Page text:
Why Turbo Pascal programmers
should consider using Turbo Vision

Turbo Vision is perfectly suited for office type programs. 
Turbo Vision is much more stable and reliable than Windows programming. 
Turbo Vision can prepare you for Windows / Delphi programming with Objects. 
What you get with Turbo Vision Of course, there are some restrictions with the Text-Mode Turbo Vision compared with Windows programming: What you need
A lot of FAQ's become obsolete with Turbo Vision, eg. 
  • how to save a screen area for a window
  • how to implement a mouse and function keys
  • how to make a pulldown menu
  • how to manage (sorted and unsorted) lists of records
  • how to program a comfortable input line dialog
  • how to run a background job (eg. display window)
  • how to program a tiny texteditor for a memo
  • how to make a helpfile for my application program
  • how to save the complete program status on disk
  • etc.
I suggest that you start with Real Mode (not DPMI) for learning.
You shall be aware, that the programming method with Turbo Vision is different from the usual Pascal programming. You do not write procedures and then a menu to make them available to the user. With Turbo Vision you start with the desktop, the menus and windows and fill them with your particular applications. Of course you have to fix where in the window a particular button or listbox shall be placed, and give it a size. But this is never done with the GotoXY(X,Y) procedure, instead you force the button to draw itself on its place on the window. And you do not even force the button, it is automatically performed when you tell the particular window to draw itself, including all other elements in the window.

Do not re-invent the wheel,
use Turbo Vision for your office application programs!

Turbo Vision needs good knowledge and practice with object oriented programming. And it is a very good tutor for object oriented programming too! An old Pascal programmer may think that object oriented programming especially with the virtual methods were opposed to the stringent type checking behaviour of Pascal, yet it is not really, it is an extension and good utilisation of the Pascal strength.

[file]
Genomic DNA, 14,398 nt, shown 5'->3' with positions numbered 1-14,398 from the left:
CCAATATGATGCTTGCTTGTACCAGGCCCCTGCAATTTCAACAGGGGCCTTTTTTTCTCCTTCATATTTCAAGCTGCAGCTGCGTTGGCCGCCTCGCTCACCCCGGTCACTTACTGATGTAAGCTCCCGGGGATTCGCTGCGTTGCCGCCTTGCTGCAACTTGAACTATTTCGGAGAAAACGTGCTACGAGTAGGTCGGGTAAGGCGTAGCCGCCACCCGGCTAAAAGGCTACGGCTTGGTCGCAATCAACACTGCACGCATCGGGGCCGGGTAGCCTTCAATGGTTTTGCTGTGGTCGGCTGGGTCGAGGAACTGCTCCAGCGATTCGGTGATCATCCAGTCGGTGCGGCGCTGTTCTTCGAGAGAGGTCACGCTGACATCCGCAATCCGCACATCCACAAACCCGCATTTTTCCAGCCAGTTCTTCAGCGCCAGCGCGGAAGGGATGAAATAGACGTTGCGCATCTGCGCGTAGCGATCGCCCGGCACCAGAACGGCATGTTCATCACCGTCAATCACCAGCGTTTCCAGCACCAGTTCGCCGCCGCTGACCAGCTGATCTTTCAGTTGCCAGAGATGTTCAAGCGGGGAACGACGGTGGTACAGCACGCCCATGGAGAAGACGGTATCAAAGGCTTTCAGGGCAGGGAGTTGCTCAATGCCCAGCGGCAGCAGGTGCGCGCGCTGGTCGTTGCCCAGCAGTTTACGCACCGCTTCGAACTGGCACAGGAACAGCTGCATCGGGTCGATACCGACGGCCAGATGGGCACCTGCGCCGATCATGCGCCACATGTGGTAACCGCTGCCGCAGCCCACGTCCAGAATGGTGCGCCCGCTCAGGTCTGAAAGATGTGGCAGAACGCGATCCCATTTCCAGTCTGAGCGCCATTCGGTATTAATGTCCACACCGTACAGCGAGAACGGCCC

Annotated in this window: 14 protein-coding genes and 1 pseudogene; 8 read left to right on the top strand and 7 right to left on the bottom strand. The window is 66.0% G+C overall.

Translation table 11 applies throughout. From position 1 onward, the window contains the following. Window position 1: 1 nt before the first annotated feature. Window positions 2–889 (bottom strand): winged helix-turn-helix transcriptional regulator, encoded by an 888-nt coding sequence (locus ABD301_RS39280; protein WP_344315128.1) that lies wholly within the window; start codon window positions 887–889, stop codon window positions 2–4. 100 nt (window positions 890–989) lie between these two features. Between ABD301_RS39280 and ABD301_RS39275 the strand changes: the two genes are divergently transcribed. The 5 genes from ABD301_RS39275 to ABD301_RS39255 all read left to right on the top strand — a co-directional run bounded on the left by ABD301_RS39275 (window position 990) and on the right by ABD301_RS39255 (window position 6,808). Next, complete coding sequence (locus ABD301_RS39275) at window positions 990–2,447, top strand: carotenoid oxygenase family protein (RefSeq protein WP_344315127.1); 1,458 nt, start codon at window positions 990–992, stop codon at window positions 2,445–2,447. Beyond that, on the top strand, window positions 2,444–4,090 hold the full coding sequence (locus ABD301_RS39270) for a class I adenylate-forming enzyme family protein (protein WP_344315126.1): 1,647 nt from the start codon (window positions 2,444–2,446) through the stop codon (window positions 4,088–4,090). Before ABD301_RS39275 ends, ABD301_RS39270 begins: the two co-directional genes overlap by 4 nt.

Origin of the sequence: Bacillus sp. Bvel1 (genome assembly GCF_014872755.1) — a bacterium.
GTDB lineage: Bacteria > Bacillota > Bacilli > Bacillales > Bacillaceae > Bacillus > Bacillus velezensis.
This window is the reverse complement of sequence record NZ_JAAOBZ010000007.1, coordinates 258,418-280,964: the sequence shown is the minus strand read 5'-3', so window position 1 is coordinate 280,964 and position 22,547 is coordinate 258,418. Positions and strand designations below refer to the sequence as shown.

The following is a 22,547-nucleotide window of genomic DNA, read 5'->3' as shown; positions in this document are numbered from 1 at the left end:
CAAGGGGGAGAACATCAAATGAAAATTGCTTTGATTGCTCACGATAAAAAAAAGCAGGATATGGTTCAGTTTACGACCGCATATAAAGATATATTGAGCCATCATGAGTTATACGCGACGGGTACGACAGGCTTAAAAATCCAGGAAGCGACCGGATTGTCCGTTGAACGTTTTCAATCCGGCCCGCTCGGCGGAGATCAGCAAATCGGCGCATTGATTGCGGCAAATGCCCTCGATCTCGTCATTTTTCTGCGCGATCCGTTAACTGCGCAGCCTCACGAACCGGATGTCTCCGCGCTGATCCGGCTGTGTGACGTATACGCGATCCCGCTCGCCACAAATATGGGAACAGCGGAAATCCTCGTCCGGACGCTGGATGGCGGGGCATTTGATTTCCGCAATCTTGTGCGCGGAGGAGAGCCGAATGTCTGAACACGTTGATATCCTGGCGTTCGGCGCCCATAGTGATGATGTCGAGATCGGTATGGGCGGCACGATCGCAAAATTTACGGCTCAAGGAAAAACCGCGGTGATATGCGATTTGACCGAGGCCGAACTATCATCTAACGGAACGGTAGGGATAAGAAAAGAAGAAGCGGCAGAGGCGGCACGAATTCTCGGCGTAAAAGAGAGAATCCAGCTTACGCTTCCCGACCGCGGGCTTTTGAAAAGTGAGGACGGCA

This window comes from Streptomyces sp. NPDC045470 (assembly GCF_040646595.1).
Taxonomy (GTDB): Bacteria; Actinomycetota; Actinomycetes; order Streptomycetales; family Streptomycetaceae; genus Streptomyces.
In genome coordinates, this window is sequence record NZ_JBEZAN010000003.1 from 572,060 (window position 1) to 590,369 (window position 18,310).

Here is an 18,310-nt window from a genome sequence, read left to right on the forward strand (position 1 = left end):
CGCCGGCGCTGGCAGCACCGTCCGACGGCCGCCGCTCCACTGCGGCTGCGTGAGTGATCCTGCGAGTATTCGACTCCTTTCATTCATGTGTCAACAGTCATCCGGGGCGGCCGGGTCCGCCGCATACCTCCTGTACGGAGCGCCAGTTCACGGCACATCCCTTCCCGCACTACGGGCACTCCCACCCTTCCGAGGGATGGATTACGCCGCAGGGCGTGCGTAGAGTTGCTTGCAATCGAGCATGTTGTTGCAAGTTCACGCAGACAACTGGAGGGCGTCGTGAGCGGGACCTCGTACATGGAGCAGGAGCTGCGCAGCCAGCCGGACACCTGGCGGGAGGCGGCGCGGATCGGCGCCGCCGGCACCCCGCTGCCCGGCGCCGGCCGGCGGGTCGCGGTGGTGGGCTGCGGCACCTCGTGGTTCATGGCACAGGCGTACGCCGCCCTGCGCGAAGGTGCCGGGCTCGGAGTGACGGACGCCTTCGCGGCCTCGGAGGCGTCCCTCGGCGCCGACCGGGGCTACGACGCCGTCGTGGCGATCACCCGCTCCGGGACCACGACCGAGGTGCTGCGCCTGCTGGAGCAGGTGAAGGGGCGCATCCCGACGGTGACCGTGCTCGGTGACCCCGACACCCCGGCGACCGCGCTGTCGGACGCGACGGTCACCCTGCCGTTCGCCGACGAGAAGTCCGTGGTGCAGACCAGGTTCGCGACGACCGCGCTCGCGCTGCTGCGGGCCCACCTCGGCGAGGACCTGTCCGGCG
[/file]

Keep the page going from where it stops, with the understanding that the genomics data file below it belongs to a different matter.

Turbo Vision programs can easily run on Multiuser - Multitasking operating systems, where terminals are connected to the host computer with a serial interface or modems. I am using the REAL/32 Multiuser OS successfully. And I implemented reliable inter-process communication mechanisms with the built in queues and flags and with common files.

Turbo Vision does not waste so much computer power and resources as Windows does for pretty paintings. Turbo Vision is running even on monochrome (Hercules type) monitors / terminals.

Just an example - here you see, what you get (the window frames and some colours are non-standard):
Note that the Turbo Pascal IDE is written with Turbo Vision.
The AAG program is a tiny office type program for the boss. It is in German. You can download
a demo version (no source) from my professional homepage.

In most cases the end user prefers stable operation, even if he/she wanted a Windows approach in the first discussions, because somebody told him/her, that this was "modern" and "state of the art". Is the Damokles sword of crashing the system "state of the art", even if another program did it?

Franz Glaser, Austria  Turbo Pascal linkpage
Program SortFile;

(* Demonstration program. Sort all records of a file,
   using the TSortedCollection object from Objects.PAS (TP6..)

   This example is made to show how easy the Turbo Vision objects
   can be used in an application. It is not meant as a suggestion
   to sort database files usually (like good old dBase did), instead
   some kind of indexing is the state of the art.

   Franz Glaser  *)

Uses Objects;    {Turbo Vision}

Type Str27  = String[27];
     Str63  = String[63];
     Str79  = String[79]; {in unit DOS: PathStr}
     PKeyRec = ^KeyRec;
     KeyRec = Record  {used for sorting, in RAM}
                Rec : Longint; {an integer would be sufficient here}
                Key : Str27;
              End;  {uses 32 bytes total.
                    It is suggested to use records with multiples of
                    8 bytes on the heap}
     FilRec = Record {very primitive, example file record}
                StatusNum : Longint;
                Name1     : Str63;
                Name2     : Str63;
                Age       : Integer; {a byte would be sufficient...}
                Address   : Str79;
     SorTyp = (NameSort,AdrSort,AgeSort);

{create a derivative of TSortedCollection, which "knows" how to handle
 the particular job}

     PSortColl = ^TSortColl;  {put your flesh around the bones}
     TSortColl = Object(TSortedCollection)
                   Sor : SorTyp;
                   Constructor Init(ASor : SorTyp; ALimit,ADelta:Integer);